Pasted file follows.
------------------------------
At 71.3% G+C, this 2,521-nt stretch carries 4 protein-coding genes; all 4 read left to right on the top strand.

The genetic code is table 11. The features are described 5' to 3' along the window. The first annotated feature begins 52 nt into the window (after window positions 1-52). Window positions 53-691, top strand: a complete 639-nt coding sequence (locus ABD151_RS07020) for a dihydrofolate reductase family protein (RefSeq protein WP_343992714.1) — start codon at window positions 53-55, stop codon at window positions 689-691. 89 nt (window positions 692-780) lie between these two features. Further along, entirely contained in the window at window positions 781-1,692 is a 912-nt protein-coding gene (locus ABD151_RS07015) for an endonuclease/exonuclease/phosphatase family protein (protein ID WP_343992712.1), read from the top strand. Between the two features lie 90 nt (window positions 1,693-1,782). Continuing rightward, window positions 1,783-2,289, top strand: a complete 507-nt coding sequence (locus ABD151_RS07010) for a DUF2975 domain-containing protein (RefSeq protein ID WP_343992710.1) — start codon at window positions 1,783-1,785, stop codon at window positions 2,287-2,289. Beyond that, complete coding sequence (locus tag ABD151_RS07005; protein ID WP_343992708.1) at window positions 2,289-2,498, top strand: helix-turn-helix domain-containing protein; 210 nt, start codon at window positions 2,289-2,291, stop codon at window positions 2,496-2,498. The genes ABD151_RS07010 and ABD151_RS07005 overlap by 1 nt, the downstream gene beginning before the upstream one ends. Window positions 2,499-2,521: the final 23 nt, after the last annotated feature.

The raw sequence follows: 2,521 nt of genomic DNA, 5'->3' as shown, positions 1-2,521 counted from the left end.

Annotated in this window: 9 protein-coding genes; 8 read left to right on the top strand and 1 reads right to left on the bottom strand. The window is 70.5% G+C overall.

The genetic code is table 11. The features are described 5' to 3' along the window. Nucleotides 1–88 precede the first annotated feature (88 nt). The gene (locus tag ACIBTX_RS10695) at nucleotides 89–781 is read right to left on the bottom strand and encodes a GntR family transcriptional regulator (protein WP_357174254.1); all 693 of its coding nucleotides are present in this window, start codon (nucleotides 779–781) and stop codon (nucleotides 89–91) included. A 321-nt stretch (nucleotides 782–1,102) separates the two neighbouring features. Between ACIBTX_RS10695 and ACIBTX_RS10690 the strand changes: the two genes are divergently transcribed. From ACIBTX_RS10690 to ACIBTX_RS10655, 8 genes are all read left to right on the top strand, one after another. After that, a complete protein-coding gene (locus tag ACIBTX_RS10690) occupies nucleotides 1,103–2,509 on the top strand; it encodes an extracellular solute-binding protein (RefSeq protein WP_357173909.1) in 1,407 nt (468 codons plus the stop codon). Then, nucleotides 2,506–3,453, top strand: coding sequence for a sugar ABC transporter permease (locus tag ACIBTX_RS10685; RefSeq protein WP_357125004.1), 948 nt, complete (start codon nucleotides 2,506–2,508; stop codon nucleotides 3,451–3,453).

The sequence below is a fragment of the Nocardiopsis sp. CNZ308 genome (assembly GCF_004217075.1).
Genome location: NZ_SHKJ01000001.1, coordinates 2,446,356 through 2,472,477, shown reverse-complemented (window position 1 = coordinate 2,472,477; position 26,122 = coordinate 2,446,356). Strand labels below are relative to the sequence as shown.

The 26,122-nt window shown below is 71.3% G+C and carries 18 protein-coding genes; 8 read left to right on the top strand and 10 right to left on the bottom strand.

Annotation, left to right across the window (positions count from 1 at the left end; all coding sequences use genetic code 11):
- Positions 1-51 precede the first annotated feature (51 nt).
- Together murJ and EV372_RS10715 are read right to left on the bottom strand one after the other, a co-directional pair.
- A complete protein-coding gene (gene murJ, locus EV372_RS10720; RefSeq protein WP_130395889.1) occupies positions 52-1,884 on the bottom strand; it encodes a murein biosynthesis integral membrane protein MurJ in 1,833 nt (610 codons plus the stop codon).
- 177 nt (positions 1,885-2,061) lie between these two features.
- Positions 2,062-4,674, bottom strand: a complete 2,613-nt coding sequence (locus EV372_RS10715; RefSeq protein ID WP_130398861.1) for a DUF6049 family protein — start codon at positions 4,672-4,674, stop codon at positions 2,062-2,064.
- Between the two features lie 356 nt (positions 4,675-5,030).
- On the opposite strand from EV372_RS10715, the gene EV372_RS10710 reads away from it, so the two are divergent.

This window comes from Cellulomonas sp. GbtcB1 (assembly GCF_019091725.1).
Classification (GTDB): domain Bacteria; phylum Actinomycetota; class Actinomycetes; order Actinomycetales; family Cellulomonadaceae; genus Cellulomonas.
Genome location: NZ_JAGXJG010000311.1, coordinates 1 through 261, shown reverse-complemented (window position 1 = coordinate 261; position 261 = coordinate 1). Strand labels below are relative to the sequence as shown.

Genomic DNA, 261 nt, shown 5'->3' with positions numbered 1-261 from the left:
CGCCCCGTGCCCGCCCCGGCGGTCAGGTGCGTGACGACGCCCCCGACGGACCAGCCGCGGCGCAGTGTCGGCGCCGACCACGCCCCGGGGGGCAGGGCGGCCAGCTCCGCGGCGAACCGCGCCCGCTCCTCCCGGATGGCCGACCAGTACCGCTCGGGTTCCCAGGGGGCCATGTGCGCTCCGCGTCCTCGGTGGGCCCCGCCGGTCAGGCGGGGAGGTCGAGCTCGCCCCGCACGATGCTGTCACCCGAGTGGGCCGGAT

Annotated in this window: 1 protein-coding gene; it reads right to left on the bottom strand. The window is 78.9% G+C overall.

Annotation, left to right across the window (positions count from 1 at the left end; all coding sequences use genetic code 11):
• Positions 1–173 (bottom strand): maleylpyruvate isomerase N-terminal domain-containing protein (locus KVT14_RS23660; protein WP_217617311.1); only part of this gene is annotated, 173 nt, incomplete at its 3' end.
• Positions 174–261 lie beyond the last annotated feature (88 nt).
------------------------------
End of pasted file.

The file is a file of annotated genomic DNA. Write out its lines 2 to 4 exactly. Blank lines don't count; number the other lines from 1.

The genetic code is table 11. The features are described 5' to 3' along the window. The first annotated feature begins 52 nt into the window (after window positions 1-52). Window positions 53-691, top strand: a complete 639-nt coding sequence (locus ABD151_RS07020) for a dihydrofolate reductase family protein (RefSeq protein WP_343992714.1) — start codon at window positions 53-55, stop codon at window positions 689-691. 89 nt (window positions 692-780) lie between these two features. Further along, entirely contained in the window at window positions 781-1,692 is a 912-nt protein-coding gene (locus ABD151_RS07015) for an endonuclease/exonuclease/phosphatase family protein (protein ID WP_343992712.1), read from the top strand. Between the two features lie 90 nt (window positions 1,693-1,782). Continuing rightward, window positions 1,783-2,289, top strand: a complete 507-nt coding sequence (locus ABD151_RS07010) for a DUF2975 domain-containing protein (RefSeq protein ID WP_343992710.1) — start codon at window positions 1,783-1,785, stop codon at window positions 2,287-2,289. Beyond that, complete coding sequence (locus tag ABD151_RS07005; protein ID WP_343992708.1) at window positions 2,289-2,498, top strand: helix-turn-helix domain-containing protein; 210 nt, start codon at window positions 2,289-2,291, stop codon at window positions 2,496-2,498. The genes ABD151_RS07010 and ABD151_RS07005 overlap by 1 nt, the downstream gene beginning before the upstream one ends. Window positions 2,499-2,521: the final 23 nt, after the last annotated feature.

The raw sequence follows: 2,521 nt of genomic DNA, 5'->3' as shown, positions 1-2,521 counted from the left end.

Annotated in this window: 9 protein-coding genes; 8 read left to right on the top strand and 1 reads right to left on the bottom strand. The window is 70.5% G+C overall.